Dr Sanduk Ruit
Dr Sanduk Ruit is a long-time friend and partner of The Fred Hollows Foundation.
World-renowned Nepalese ophthalmologist Dr Ruit has performed more than 100,000 sight-saving operations in his distinguished career and is founder and Medical Director of The Foundation’s partner organisation in Nepal, the Tilganga Institute of Ophthalmology.
Born in a small remote village in the north east of Nepal, Dr Ruit's start in life was tough. His village, which sits at an altitude of 11,000 feet, was poor and had no electricity.
The nearest school was 11 days walk away but Dr Ruit was fortunate to attend an English school in India, and was then selected to go to King George Medical School in Lucknow to undertake a Bachelor of Medicine. He later completed his ophthalmology training at the All India Institute of Medical Science.
Dr Sanduk Ruit's ongoing connection with The Fred Hollows Foundation comes from a long and extraordinary personal history with Professor Fred Hollows.
A special friendship, a shared vision
Their partnership began in the mid 1980s when Fred, as a World Health Organisation consultant, visited the Nepalese Prevention of Blindness Program where Dr Ruit was a Medical Officer.
They discovered a mutual determination to bring affordable and quality eye care to people living in developing countries like Nepal, and embarked on a journey to take modern cataract surgery to all corners of Nepal and the developing world.
In 1988, Dr Ruit came to Australia to live and train with Fred at the Prince of Wales Hospital in Sydney.
At that time modern cataract surgery, using an intraocular lens (IOL) wasn't being used in developing countries to treat cataract blindness. It was thought to be too expensive, risky and difficult.
Dr Ruit and Fred were determined to challenge that assumption - they believed the modern technique was more effective and resource efficient than the traditional method of removing the clouded lens of the eye and not replacing it, but rather relying on glasses to provide sight.
Dr Ruit then returned to Nepal and began training local doctors in modern cataract surgery, further improving on the surgical techniques he had learned in Australia.
Tilganga, a world-class eye health facility
During his time in Australia, Dr Ruit, together with Fred and Gabi Hollows and other friends and colleagues, had set up the Nepal Eye Program Australia (NEPA).
Fundraising efforts through NEPA and The Fred Hollows Foundation helped to establish the Tilganga Eye Centre in Kathmandu, which was officially opened in 1994 - a year after Fred Hollows died. Within the eye centre, an IOL manufacturing facility was also set up, providing high quality, low cost IOLs for use in cataract surgery in developing countries.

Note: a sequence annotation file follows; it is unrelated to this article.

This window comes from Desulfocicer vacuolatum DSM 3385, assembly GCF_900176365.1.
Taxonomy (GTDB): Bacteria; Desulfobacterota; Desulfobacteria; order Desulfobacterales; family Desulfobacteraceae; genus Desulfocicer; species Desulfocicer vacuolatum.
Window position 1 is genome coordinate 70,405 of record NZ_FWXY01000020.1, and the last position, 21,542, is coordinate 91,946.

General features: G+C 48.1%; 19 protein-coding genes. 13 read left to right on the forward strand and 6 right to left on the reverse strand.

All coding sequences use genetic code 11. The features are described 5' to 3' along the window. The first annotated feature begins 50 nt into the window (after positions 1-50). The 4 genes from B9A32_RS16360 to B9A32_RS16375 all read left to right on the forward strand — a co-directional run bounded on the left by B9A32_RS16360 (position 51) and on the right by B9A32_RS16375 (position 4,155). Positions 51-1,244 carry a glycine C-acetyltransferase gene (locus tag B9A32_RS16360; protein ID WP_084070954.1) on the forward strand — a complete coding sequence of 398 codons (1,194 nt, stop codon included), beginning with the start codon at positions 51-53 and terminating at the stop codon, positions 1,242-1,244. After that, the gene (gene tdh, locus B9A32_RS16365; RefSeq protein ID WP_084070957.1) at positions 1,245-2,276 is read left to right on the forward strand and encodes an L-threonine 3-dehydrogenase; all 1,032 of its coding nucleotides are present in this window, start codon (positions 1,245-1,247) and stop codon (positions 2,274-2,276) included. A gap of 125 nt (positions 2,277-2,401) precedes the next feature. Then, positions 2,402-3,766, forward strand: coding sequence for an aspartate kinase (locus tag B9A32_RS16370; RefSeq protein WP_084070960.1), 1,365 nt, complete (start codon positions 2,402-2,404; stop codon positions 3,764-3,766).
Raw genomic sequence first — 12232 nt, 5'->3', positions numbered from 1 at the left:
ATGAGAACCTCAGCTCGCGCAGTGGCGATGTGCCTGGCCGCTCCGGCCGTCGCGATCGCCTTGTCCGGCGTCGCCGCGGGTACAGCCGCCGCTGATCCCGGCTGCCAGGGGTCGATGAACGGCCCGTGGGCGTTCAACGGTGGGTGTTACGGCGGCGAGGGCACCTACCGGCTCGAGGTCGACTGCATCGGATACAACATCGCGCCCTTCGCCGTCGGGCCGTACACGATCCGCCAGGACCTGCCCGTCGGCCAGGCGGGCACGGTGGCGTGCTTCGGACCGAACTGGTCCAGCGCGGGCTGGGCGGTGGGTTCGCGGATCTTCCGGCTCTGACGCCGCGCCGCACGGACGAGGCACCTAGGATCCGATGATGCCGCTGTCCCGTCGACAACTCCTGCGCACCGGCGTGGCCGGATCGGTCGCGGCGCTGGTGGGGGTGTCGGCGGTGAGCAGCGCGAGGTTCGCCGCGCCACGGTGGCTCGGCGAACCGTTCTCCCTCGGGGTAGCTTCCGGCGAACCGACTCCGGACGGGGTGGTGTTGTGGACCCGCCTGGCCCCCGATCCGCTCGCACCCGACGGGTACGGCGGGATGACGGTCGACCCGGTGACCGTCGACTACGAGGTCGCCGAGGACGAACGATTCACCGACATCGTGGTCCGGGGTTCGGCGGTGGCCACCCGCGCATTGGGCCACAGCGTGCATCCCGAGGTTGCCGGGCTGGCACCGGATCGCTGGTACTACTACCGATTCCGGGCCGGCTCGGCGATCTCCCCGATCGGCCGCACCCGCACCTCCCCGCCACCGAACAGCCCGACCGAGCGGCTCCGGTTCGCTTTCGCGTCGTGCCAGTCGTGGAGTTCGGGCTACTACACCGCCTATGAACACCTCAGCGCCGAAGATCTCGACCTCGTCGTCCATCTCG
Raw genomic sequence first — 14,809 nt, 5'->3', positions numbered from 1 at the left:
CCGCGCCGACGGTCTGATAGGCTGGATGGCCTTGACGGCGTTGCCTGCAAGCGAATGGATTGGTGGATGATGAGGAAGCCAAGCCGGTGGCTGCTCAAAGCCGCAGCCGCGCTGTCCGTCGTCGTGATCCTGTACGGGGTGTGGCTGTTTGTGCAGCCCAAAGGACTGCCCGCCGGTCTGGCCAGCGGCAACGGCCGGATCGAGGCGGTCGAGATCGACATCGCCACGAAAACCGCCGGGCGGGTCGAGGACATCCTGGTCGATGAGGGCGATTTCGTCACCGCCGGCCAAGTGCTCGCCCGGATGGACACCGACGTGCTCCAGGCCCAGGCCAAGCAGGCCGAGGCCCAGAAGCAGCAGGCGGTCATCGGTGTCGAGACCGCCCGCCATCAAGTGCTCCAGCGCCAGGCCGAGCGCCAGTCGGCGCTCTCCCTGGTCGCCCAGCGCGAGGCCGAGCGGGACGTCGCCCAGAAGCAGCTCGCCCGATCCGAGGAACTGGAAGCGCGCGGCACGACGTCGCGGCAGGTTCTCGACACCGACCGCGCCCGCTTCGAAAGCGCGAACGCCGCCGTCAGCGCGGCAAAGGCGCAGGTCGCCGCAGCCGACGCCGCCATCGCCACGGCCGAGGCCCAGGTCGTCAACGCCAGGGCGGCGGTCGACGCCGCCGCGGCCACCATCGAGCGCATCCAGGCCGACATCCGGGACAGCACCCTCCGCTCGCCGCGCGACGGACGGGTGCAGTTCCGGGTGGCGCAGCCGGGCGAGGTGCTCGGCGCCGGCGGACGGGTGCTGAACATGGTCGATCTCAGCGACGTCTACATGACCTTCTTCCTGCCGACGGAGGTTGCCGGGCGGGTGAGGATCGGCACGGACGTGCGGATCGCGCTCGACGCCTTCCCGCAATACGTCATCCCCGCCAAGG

Today, The Foundation’s contribution to blindness prevention is a collaborative effort with what is now the Tilganga Institute of Ophthalmology (TIO), still led by Dr Ruit.
The Foundation continues to provide funding for initiatives, delivering eye care services to poor and remote communities in Nepal.
Dr Ruit continues to be recognised as one of the giants of world ophthalmology - having restored sight to over one hundred thousand people, and trained thousands of eye health professionals from around the world.
"We are playing a role of total skill transfer in terms of surgical and clinical quality, efficiency, financial sustainability and community service. We work with different organisations in all these areas and one of our most trusted partners is The Fred Hollows Foundation. It is good that they and others have trust and total confidence in our approach," says Dr Ruit.
In 2011, The Foundation’s support to the Tilganga Institute of Ophthalmology directly contributed to the following key achievements:
- Performed 8,357 cataract and 21,553 other sight saving or improving interventions
- Screened 266,116 people
- Trained three surgeons, 18 nurses and clinic support staff and 185 community health workers
- Opened an Oculoplasty Unit at Tilganga Institute of Ophthalmology to provide surgery to fix eye deformities and abnormalities
- Delivered $53,861 in medical equipment
- Held 14 eye clinics in remote provinces.
Find out more about The Foundation’s work in Nepal.